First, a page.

Staff Trainings – May 2016

By Rusty Ott

In preparation for the busy summer season, Northwest Outward Bound School (NWOBS) has conducted various trainings during the month of May, both in Washington and Oregon. Training at Odin Falls, in Oregon, were divided into training for new field staff, returning field staff, and logistics coordinators.

Luke o'neill6
Photo by Luke O’Neill

New staff began training at Mazama, the NWOBS basecamp in Washington, in a combined training including staff from the Oregon and Washington wilderness bases (Odin Falls and Mazama, respectively), and the  Portland programs. Administrative and student services staff from Portland also attended. There, Oregon new staff went through Student Management Skills Training with their Washington and Portland counterparts. This combined training was an excellent opportunity to strengthen the personal relationships between staff from our various bases. Upon returning to Oregon, the Oregon New Staff embarked on the Deschutes River for six days of River Skills Training. Following that, they hiked into the Three Sisters Wilderness in the Central Oregon Cascades for nine days of Mountain Skills Training. They began training by practicing backcountry navigation, and finished by guiding themselves to a point called Trung’s Finger. This was a technical ascent requiring fixed lines. New staff will complete their training with three days of Rock Skills at Smith Rock State Park.

Training at Smith
Oregon new staff trainees prepare to rappel at Smith Rock State Park

Although several of Oregon’s returning staff went through Alpine Skills Training on Mt Hood earlier this spring, they officially began their training with five days of Rock Skills at Smith Rock State Park. Much of the training was done in small groups, so that each individual’s specific needs could be met. The culmination of that portion of their training was a Tyrolean Traverse and ascent of a feature called Monkey Face. From there, they embarked on River Site Management Training, first spending four days on the Deschutes River, then four more days on the North Umpqua River. This training emphasized managing rivers as moving sites, working with smaller craft, and progressing to increasingly difficult situations. The Deschutes River was chosen because it is the site of many of our courses, and the trainers wanted staff to be familiar with it. Meanwhile, the North Umpqua was chosen because it is a river few staff have been on, and the trainers wanted trainees to practice their skills in an unfamiliar setting. Highlights from the river included practicing managing flipped boats in big rapids. Returning staff completed their training with two days of Student Management Skills Training at the Odin Falls base in Central Oregon. This training helped staff understand the brains, behaviors, and psychology of our student population, and was conducted by instructor and course director Jor-El Zajatz, who recently received his M.A. in counseling.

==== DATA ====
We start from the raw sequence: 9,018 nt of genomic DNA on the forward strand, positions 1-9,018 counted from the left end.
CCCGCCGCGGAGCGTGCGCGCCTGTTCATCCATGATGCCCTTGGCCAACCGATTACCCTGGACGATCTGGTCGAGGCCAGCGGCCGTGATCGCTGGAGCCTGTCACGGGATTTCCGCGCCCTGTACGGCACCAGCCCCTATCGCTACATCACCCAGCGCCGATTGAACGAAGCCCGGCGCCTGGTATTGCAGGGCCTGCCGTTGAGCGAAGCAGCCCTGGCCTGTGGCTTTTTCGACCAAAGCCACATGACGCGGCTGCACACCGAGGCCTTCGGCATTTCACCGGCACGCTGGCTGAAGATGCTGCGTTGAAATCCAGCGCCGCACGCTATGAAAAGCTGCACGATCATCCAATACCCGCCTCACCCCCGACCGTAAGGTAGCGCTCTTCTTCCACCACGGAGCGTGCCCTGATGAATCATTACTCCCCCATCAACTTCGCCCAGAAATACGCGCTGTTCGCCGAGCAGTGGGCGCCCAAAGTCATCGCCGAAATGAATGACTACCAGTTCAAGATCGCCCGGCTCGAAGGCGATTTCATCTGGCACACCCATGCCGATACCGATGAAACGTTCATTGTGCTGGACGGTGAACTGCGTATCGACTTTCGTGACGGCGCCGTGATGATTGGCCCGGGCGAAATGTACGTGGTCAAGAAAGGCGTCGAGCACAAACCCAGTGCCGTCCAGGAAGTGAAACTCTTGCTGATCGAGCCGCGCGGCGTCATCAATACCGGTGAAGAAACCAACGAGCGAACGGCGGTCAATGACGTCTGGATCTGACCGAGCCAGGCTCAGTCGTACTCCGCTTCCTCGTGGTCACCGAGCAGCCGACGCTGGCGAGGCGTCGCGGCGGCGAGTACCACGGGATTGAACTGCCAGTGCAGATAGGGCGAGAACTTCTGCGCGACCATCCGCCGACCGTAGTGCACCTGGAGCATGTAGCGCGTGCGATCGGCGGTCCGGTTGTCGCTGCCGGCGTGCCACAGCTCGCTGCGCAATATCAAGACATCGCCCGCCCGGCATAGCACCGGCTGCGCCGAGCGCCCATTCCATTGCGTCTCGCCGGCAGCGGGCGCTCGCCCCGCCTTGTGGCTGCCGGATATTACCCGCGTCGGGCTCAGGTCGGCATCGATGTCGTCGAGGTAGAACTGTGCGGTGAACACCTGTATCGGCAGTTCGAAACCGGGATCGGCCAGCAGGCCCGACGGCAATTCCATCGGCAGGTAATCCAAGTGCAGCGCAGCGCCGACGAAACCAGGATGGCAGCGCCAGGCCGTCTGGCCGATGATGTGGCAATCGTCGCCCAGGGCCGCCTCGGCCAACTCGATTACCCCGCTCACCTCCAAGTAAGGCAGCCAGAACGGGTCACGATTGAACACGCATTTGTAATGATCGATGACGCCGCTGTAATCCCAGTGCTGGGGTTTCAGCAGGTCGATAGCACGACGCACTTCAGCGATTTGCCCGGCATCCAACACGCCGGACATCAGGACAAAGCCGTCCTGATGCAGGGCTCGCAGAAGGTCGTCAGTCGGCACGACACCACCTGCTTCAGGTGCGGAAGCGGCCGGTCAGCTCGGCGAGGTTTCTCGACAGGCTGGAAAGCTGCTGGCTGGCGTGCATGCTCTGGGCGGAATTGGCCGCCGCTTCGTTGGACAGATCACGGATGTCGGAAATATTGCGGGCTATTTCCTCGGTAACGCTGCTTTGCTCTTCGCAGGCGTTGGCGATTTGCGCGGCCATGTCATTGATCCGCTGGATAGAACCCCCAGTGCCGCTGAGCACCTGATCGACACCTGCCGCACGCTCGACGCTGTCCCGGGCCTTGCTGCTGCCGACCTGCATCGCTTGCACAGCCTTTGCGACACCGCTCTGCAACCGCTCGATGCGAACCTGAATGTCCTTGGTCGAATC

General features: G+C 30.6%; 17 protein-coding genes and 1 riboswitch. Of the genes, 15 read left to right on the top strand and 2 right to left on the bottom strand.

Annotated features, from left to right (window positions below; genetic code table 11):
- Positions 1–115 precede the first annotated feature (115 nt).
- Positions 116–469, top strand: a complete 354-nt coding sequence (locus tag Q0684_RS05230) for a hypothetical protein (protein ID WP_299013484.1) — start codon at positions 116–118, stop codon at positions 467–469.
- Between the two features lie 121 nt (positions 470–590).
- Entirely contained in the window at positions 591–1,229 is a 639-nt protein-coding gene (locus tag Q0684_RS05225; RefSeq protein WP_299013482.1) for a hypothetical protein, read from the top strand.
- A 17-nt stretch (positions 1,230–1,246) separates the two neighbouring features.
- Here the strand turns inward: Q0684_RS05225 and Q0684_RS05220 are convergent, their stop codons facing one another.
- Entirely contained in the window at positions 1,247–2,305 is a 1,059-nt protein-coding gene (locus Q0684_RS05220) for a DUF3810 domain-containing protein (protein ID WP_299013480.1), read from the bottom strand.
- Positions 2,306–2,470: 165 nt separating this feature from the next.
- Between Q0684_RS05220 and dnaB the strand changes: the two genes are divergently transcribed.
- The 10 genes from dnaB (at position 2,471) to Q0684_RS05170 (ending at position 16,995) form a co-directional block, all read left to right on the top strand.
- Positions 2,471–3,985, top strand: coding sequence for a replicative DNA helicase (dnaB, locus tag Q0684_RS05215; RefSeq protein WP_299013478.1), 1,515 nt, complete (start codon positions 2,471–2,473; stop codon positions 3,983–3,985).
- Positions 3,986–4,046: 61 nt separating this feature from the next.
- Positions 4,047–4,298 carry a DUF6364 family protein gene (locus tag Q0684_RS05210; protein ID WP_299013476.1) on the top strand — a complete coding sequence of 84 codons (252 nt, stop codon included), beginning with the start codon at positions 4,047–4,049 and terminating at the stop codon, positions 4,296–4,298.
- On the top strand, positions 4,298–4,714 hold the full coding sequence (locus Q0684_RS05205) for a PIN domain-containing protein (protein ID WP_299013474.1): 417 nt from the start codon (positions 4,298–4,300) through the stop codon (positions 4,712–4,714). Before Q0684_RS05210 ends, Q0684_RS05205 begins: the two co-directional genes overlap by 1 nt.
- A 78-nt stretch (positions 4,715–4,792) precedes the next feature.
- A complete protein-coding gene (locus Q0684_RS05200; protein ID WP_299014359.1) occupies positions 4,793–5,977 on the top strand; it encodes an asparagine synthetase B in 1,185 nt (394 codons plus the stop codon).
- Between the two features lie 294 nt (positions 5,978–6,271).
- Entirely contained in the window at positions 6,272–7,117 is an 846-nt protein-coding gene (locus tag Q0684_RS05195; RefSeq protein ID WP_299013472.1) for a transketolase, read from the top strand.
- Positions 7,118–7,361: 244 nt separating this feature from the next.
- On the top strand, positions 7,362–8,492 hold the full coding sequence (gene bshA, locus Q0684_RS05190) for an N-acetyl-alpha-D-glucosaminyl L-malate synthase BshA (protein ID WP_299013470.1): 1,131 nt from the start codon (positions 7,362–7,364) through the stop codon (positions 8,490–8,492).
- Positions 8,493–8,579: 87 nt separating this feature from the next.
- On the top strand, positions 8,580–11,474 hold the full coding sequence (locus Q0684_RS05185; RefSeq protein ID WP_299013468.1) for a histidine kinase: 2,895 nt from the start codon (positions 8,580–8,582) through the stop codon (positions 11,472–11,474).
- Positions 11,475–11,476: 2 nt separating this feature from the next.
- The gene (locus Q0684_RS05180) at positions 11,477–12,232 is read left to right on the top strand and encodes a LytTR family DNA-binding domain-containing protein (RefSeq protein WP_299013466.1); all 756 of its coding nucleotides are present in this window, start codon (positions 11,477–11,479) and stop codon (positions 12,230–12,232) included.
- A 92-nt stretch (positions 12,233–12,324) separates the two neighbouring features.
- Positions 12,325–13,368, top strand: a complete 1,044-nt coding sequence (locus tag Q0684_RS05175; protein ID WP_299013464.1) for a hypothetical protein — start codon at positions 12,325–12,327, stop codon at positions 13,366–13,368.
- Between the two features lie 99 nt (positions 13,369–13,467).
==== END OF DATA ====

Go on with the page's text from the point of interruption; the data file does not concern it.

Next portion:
While the field staff conducted their trainings, logistics staff spent six days being trained to support our courses. They became familiar with NWOBS equipment, supplies, food, operations, and vehicles, and completed their training by conducting the course end of Oregon’s fifty-day instructor development course at the mouth of the Deschutes River.

Water training.jpeg
Swiftwater Rescue trainee Justin Hall dives into the Deschutes Rover with a rescue line

In addition to all of these trainings, a Swiftwater Rescue course was offered at Odin Falls this month. Six Oregon staff members spent three days honing their skills by swimming, setting up technical rescue systems, and conducting mock rescues in fast rivers. I myself pretended to be a victim for a night rescue scenario on the Deschutes River.

Overall, the month of May has been busy with trainings both on the rivers, mountains, and crags of the Oregon course area, and in the warehouses and classrooms at the Odin Falls base. The Oregon staff members are excitedly anticipating implementing their learnings while maintaining NWOBS’ high safety standards and delivering the Outward Bound mission with excellence.



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